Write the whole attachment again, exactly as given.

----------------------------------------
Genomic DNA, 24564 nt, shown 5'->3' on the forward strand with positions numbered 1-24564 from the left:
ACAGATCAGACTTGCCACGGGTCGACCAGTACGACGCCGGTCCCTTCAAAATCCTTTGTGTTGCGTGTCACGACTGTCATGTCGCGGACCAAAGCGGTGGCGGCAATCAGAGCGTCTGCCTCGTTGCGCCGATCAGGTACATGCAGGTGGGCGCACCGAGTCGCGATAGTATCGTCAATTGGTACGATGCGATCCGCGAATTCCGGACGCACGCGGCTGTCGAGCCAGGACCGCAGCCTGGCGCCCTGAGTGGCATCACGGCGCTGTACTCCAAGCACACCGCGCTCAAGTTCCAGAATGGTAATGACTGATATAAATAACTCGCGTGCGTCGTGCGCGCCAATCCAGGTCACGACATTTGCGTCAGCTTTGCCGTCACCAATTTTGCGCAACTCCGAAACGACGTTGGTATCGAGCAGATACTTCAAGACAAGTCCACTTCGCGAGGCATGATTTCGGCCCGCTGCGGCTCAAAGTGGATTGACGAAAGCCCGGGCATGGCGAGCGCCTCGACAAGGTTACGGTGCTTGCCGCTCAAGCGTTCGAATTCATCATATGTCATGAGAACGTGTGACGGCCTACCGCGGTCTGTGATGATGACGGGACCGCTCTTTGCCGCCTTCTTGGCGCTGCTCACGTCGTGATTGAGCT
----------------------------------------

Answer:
Genomic DNA, 24564 nt, shown 5'->3' on the forward strand with positions numbered 1-24564 from the left:
ACAGATCAGACTTGCCACGGGTCGACCAGTACGACGCCGGTCCCTTCAAAATCCTTTGTGTTGCGTGTCACGACTGTCATGTCGCGGACCAAAGCGGTGGCGGCAATCAGAGCGTCTGCCTCGTTGCGCCGATCAGGTACATGCAGGTGGGCGCACCGAGTCGCGATAGTATCGTCAATTGGTACGATGCGATCCGCGAATTCCGGACGCACGCGGCTGTCGAGCCAGGACCGCAGCCTGGCGCCCTGAGTGGCATCACGGCGCTGTACTCCAAGCACACCGCGCTCAAGTTCCAGAATGGTAATGACTGATATAAATAACTCGCGTGCGTCGTGCGCGCCAATCCAGGTCACGACATTTGCGTCAGCTTTGCCGTCACCAATTTTGCGCAACTCCGAAACGACGTTGGTATCGAGCAGATACTTCAAGACAAGTCCACTTCGCGAGGCATGATTTCGGCCCGCTGCGGCTCAAAGTGGATTGACGAAAGCCCGGGCATGGCGAGCGCCTCGACAAGGTTACGGTGCTTGCCGCTCAAGCGTTCGAATTCATCATATGTCATGAGAACGTGTGACGGCCTACCGCGGTCTGTGATGATGACGGGACCGCTCTTTGCCGCCTTCTTGGCGCTGCTCACGTCGTGATTGAGCT